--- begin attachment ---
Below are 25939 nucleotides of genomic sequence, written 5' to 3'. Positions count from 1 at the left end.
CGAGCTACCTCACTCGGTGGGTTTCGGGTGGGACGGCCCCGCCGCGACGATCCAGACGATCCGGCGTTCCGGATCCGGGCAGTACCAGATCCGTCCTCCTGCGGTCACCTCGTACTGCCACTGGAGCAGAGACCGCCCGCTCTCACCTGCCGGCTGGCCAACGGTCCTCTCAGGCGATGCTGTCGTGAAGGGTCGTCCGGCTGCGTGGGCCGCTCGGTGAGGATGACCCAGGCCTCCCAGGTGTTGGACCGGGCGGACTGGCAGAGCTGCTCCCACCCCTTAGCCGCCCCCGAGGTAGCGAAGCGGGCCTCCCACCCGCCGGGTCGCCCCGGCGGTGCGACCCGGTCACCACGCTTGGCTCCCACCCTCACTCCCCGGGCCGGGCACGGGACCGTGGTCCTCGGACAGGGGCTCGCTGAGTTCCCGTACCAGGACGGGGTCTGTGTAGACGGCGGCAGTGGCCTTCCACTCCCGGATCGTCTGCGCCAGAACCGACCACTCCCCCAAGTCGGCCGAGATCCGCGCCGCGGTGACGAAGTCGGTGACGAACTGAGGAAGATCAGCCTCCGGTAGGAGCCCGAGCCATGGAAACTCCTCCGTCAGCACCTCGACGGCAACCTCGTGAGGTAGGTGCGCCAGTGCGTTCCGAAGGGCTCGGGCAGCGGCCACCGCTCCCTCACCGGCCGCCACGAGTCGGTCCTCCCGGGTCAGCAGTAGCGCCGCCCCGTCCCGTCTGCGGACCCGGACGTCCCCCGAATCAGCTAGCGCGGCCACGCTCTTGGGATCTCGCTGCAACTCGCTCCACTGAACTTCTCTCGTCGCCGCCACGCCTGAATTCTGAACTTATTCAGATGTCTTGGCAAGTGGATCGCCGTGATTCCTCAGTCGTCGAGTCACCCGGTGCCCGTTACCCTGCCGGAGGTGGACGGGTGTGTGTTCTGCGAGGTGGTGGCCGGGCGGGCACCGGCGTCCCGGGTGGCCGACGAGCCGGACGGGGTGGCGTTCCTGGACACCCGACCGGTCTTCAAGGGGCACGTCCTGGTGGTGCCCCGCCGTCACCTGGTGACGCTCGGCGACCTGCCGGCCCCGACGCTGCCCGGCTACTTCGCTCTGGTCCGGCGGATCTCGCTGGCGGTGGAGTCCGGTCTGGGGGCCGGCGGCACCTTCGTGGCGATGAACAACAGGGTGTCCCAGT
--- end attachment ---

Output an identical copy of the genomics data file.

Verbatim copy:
Below are 25939 nucleotides of genomic sequence, written 5' to 3'. Positions count from 1 at the left end.
CGAGCTACCTCACTCGGTGGGTTTCGGGTGGGACGGCCCCGCCGCGACGATCCAGACGATCCGGCGTTCCGGATCCGGGCAGTACCAGATCCGTCCTCCTGCGGTCACCTCGTACTGCCACTGGAGCAGAGACCGCCCGCTCTCACCTGCCGGCTGGCCAACGGTCCTCTCAGGCGATGCTGTCGTGAAGGGTCGTCCGGCTGCGTGGGCCGCTCGGTGAGGATGACCCAGGCCTCCCAGGTGTTGGACCGGGCGGACTGGCAGAGCTGCTCCCACCCCTTAGCCGCCCCCGAGGTAGCGAAGCGGGCCTCCCACCCGCCGGGTCGCCCCGGCGGTGCGACCCGGTCACCACGCTTGGCTCCCACCCTCACTCCCCGGGCCGGGCACGGGACCGTGGTCCTCGGACAGGGGCTCGCTGAGTTCCCGTACCAGGACGGGGTCTGTGTAGACGGCGGCAGTGGCCTTCCACTCCCGGATCGTCTGCGCCAGAACCGACCACTCCCCCAAGTCGGCCGAGATCCGCGCCGCGGTGACGAAGTCGGTGACGAACTGAGGAAGATCAGCCTCCGGTAGGAGCCCGAGCCATGGAAACTCCTCCGTCAGCACCTCGACGGCAACCTCGTGAGGTAGGTGCGCCAGTGCGTTCCGAAGGGCTCGGGCAGCGGCCACCGCTCCCTCACCGGCCGCCACGAGTCGGTCCTCCCGGGTCAGCAGTAGCGCCGCCCCGTCCCGTCTGCGGACCCGGACGTCCCCCGAATCAGCTAGCGCGGCCACGCTCTTGGGATCTCGCTGCAACTCGCTCCACTGAACTTCTCTCGTCGCCGCCACGCCTGAATTCTGAACTTATTCAGATGTCTTGGCAAGTGGATCGCCGTGATTCCTCAGTCGTCGAGTCACCCGGTGCCCGTTACCCTGCCGGAGGTGGACGGGTGTGTGTTCTGCGAGGTGGTGGCCGGGCGGGCACCGGCGTCCCGGGTGGCCGACGAGCCGGACGGGGTGGCGTTCCTGGACACCCGACCGGTCTTCAAGGGGCACGTCCTGGTGGTGCCCCGCCGTCACCTGGTGACGCTCGGCGACCTGCCGGCCCCGACGCTGCCCGGCTACTTCGCTCTGGTCCGGCGGATCTCGCTGGCGGTGGAGTCCGGTCTGGGGGCCGGCGGCACCTTCGTGGCGATGAACAACAGGGTGTCCCAGT